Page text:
Over the past five years, investment in real asset strategies has increased by 325%, with 80% of institutions targeting up to 15%, and two-thirds still feeling they are underinvested. One of the main reasons for the increase in allocations to real assets is that investors are looking to manage risk in a new way with new tools. From the high correlation across assets through the recessions of 2001-2003 and 2007-2009, many investors are moving from traditional asset class allocations defined by security type to risk-type based allocations. For example, rather than defining asset classes by traditional definitions like stocks, bonds, and real estate, investors are considering asset classes by risk-type similarities that tend to provide inflation protection and diversification. Popular risk-based allocation models often include growth, income, liquidity, and real assets as categories for portfolio construction.
In this paper, a group of real assets will be defined as an investable index created to measure the performance of the underlying asset class and to serve as an index benchmark. This is the first time a complete set of liquid real assets (infrastructure, property, natural resources, and inflation bonds) have been combined in an index by using equities, fixed income, and futures. The S&P Real Assets Index gives investors an innovative yet simple tool that may improve diversification and inflation protection while seeking to meet the risk requirements of today.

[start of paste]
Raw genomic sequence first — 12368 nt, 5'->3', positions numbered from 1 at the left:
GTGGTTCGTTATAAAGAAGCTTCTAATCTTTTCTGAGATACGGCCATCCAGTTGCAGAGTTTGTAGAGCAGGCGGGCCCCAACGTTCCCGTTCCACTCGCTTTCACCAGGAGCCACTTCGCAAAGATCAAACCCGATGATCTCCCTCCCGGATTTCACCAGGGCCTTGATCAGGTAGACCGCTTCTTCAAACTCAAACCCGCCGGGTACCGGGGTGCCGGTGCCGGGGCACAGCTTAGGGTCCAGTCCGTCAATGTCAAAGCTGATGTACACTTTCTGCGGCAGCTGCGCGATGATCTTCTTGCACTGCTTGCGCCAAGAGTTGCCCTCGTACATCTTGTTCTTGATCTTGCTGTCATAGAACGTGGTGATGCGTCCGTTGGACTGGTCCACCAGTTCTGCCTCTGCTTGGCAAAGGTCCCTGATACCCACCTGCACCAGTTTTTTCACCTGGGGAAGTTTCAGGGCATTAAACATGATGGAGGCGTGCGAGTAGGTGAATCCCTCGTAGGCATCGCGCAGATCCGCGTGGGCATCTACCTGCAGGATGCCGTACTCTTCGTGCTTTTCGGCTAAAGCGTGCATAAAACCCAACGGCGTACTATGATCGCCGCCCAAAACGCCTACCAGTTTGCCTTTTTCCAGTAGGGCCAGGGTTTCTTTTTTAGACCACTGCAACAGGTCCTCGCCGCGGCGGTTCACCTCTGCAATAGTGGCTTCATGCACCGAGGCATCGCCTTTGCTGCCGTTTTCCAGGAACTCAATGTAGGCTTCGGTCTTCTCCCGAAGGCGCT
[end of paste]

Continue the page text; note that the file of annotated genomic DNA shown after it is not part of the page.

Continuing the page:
WHAT ARE REAL ASSETS?
Despite the inflows into real assets, it has been a loosely defined space. To illustrate this, the range of real asset definitions can include tangible assets, assets with inflation and diversification properties, and investments that are independent from the variations in the value of money. The following are a few definitions from well-known sources that have emphasis on different characteristics.